• 3 min read
  • IoT Hub is a great, scalable way to manage your IoT devices. Did you know you can trigger an Azure Function when receiving a device-to-cloud message the same way you can for an Event Hub message?

    Building the Event Hub connection string

    Every IoT hub offers a read-only Event Hub-compatible endpoint that can be used with normal Event Hub consumers. This includes Azure Functions, which provides an Event Hub trigger.

    You can view your IoT Hub’s Event Hub-compatible by opening your IoT Hub resource in the Azure portal and navigating to the Endpoints blade, then clicking the Events (messages/events) endpoint. You will find the Event Hub-compatible name, and Event Hub-compatible endpoint (in the format of sb://iothub-ns-foo.servicebus.windows.net/) - keep note of these for later.

    IoT Hub - Access Policy

    Next, navigate to the IoT hub’s Shared Access Policies blade. You will need to either use one of the existing policies or add your own, and the policy you choose must have the Service connect permission. Click any policy to view its associated primary key.

    IoT Hub - Access Policy

    Now, we can use these four pieces of information to construct an Event Hub connection string, which follows the format Endpoint=sb://EH_COMPATIBLE_ENDPOINT;EntityPath=EH_COMPATIBLE_NAME;SharedAccessKeyNa‌​me=IOTHUB_POLICY_NAME;Share‌​dAccessKey=IOTHUB_POLICY_KEY.

    Configuring Azure Functions

    We will now setup an Azure Function with a trigger using the Event Hub-compatible information.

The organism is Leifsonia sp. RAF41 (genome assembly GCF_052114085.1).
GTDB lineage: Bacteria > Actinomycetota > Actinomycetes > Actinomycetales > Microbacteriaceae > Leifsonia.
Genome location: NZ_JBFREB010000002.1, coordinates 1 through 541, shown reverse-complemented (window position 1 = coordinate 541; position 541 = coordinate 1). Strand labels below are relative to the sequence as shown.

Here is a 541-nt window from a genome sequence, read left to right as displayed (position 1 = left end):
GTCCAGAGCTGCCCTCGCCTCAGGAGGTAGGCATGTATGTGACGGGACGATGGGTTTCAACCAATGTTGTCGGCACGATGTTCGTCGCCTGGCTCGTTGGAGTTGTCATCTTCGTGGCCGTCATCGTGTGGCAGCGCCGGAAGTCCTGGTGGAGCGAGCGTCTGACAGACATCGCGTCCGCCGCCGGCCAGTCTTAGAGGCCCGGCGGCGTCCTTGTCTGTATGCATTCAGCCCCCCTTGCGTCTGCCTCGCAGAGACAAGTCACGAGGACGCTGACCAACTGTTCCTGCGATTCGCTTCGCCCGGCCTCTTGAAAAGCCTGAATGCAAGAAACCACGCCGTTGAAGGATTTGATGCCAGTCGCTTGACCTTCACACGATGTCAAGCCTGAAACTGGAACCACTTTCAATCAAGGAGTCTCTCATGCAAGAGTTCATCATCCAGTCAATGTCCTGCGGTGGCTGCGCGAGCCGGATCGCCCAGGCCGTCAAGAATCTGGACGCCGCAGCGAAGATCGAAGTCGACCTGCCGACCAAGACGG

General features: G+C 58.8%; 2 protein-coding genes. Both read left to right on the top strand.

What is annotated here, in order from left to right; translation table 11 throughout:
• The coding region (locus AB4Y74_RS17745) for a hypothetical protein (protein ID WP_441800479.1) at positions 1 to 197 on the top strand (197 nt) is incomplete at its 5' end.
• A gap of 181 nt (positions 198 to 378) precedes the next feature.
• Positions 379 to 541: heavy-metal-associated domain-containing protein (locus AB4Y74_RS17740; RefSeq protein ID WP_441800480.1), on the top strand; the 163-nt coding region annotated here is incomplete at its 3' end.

Open the Azure Function resource and switch to the Integrate tab. Add a new trigger and choose Event Hub, which will reveal the following settings page:

    Azure Functions - Trigger configuration

    Enter the Event Hub-compatible name collected from IoT Hub earlier under Event Hub name and then press new to enter the Event Hub connection string derived earlier.

    Azure Functions - Configure connection string

    Lastly, we need to add code under the Develop tab with a parameter that matches the Event parameter name field, so use the following:

    using System;
    public static void Run(string myEventHubMessage, TraceWriter log)
        log.Info($"C# Queue trigger function processed: {myEventHubMessage}");

    Testing the connection

    Under the Function’s Develop tab, click the Logs button from the toolbar to open the execution log. Next, send a cloud-to-device message — if you haven’t setup a device, simple_sample_device.js from the IoT Hub Node.js SDK does nicely.

    After sending your message, you should see that your Function triggered successfully.

    What about in ARM templates?

    This manual setup is fine for testing, but what about automation for when moving to production?

    ARM templates provide a reference() function that resolves a resource’s runtime state. It’s perfect for obtaining the Event Hub-compatible name that was provisioned as it was created:

        "parameters": {
            "iotHubName": {
                "defaultValue": "iothub2functions",
                "type": "String"
        "variables": {
            "iotHubApiVersion": "2016-02-03",
            "iotHubPolicyName": "service"
        "outputs": {
            "eventHubConnectionString": {
                "type": "string",
                "value": "[concat('Endpoint=',reference(resourceId('Microsoft.Devices/IoTHubs',parameters('iotHubName'))).eventHubEndpoints.events.endpoint,';EntityPath=',reference(resourceId('Microsoft.Devices/IoTHubs',parameters('iotHubName'))).eventHubEndpoints.events.path,';SharedAccessKeyName=',variables('iotHubPolicyName'),';SharedAccessKey=',listKeys(resourceId('Microsoft.Devices/IotHubs/Iothubkeys', parameters('iotHubName'),variables('iotHubPolicyName')), variables('iotHubApiVersion')).primaryKey)]"